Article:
In addition to the envelope, Mr Moreno-Ocampo received six boxes containing documents and supporting materials compiled by the Commission of Inquiry into the Post-Election Violence, locally known as the Waki Commission.
The boxes were stored in a vault at the court’s investigations unit. The commission provided the names of a number of individuals and why they should be investigated. Asked whether a report by the Kenya National Commission on Human Rights was part of the evidence received on Friday, the prosecutor’s office was non-committal, only confirming that they had reviewed a range of different reports and statements including “public reports authored by Kenyans and international organisations as well as communications sent to the court.”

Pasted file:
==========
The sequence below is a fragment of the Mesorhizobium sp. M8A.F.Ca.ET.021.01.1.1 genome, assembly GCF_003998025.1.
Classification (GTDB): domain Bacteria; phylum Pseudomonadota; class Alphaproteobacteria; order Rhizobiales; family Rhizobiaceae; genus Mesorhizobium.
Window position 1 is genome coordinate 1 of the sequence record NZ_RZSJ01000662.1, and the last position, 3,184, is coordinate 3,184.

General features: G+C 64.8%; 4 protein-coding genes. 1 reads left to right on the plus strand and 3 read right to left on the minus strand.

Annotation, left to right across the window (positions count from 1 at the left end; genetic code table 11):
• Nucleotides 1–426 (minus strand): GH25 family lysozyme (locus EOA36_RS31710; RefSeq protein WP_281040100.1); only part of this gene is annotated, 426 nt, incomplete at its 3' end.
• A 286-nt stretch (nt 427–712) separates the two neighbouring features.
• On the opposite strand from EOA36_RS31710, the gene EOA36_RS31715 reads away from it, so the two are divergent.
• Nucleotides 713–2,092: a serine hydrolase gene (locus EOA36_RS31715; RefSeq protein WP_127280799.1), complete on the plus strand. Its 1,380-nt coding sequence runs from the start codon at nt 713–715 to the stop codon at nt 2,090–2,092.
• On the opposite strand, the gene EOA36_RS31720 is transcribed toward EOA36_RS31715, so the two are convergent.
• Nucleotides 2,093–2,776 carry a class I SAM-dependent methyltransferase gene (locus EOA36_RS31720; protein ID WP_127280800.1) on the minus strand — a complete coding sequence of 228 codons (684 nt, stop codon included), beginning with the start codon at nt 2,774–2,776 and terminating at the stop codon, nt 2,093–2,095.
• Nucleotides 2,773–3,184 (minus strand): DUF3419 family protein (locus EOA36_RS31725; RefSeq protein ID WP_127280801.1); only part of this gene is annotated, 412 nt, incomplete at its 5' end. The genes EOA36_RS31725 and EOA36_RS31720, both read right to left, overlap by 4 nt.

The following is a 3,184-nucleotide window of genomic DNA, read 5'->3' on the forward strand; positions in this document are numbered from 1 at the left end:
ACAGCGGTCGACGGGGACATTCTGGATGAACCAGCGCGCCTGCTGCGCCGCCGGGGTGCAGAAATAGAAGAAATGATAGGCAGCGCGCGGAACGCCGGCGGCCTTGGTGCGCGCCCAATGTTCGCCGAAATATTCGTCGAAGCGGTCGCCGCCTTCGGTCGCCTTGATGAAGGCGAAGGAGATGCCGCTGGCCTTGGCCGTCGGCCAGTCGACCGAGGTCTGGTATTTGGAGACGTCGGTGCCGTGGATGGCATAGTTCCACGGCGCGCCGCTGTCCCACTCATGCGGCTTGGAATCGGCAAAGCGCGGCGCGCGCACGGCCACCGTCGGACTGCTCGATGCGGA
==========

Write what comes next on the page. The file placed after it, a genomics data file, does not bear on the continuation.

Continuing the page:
As part of its preliminary investigations, Mr Moreno-Ocampo says he has contacted various parties in Kenya seeking further information in relation to alleged crimes. “I have to say that much information is available,” he said. The officials said he will continue with his own investigations to “reach an impartial conclusion as to whether or not to investigate those individuals or others, or none.” Receiving the materials, Mr Moreno-Ocampo expressed his determination to handle the Kenyan case because it was the “only way to prevent the commission of new crimes in the next elections.” He, however, stressed that the main responsibility lies with the Kenyan government.
Moreno-Ocampo studies the list of Kenyan suspects at the International Criminal Court headquarters today with the prosecutor-designate, Fatou Bensouda from The Gambia, and Michel de Smedt, the acting head of investigations. PHOTO/ICC